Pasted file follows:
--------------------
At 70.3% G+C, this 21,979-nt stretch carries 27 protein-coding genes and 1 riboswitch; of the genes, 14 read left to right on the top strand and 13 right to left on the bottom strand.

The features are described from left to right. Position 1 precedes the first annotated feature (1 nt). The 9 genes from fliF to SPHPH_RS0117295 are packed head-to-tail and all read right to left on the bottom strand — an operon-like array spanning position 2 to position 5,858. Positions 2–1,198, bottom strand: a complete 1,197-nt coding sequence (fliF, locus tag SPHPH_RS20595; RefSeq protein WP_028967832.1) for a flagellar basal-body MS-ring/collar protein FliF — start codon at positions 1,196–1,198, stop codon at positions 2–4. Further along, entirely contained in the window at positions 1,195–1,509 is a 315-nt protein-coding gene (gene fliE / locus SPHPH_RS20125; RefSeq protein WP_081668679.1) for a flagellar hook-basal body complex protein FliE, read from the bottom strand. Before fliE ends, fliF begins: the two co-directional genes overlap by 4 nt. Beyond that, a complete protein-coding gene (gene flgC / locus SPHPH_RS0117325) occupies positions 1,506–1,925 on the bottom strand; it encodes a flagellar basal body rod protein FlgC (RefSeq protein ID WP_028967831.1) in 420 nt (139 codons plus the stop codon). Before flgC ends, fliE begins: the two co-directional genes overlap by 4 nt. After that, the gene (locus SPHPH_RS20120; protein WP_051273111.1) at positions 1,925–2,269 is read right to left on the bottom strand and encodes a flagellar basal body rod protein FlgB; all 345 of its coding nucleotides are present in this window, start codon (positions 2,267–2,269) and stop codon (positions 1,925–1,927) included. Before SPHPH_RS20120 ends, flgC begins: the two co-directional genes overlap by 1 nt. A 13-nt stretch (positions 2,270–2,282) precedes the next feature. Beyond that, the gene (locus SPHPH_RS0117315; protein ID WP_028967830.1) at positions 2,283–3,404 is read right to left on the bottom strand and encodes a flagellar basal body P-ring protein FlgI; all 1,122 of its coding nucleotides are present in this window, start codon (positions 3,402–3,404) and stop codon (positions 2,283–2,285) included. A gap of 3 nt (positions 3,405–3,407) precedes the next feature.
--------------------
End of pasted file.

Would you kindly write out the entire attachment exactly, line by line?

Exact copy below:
At 70.3% G+C, this 21,979-nt stretch carries 27 protein-coding genes and 1 riboswitch; of the genes, 14 read left to right on the top strand and 13 right to left on the bottom strand.

The features are described from left to right. Position 1 precedes the first annotated feature (1 nt). The 9 genes from fliF to SPHPH_RS0117295 are packed head-to-tail and all read right to left on the bottom strand — an operon-like array spanning position 2 to position 5,858. Positions 2–1,198, bottom strand: a complete 1,197-nt coding sequence (fliF, locus tag SPHPH_RS20595; RefSeq protein WP_028967832.1) for a flagellar basal-body MS-ring/collar protein FliF — start codon at positions 1,196–1,198, stop codon at positions 2–4. Further along, entirely contained in the window at positions 1,195–1,509 is a 315-nt protein-coding gene (gene fliE / locus SPHPH_RS20125; RefSeq protein WP_081668679.1) for a flagellar hook-basal body complex protein FliE, read from the bottom strand. Before fliE ends, fliF begins: the two co-directional genes overlap by 4 nt. Beyond that, a complete protein-coding gene (gene flgC / locus SPHPH_RS0117325) occupies positions 1,506–1,925 on the bottom strand; it encodes a flagellar basal body rod protein FlgC (RefSeq protein ID WP_028967831.1) in 420 nt (139 codons plus the stop codon). Before flgC ends, fliE begins: the two co-directional genes overlap by 4 nt. After that, the gene (locus SPHPH_RS20120; protein WP_051273111.1) at positions 1,925–2,269 is read right to left on the bottom strand and encodes a flagellar basal body rod protein FlgB; all 345 of its coding nucleotides are present in this window, start codon (positions 2,267–2,269) and stop codon (positions 1,925–1,927) included. Before SPHPH_RS20120 ends, flgC begins: the two co-directional genes overlap by 1 nt. A 13-nt stretch (positions 2,270–2,282) precedes the next feature. Beyond that, the gene (locus SPHPH_RS0117315; protein ID WP_028967830.1) at positions 2,283–3,404 is read right to left on the bottom strand and encodes a flagellar basal body P-ring protein FlgI; all 1,122 of its coding nucleotides are present in this window, start codon (positions 3,402–3,404) and stop codon (positions 2,283–2,285) included. A gap of 3 nt (positions 3,405–3,407) precedes the next feature.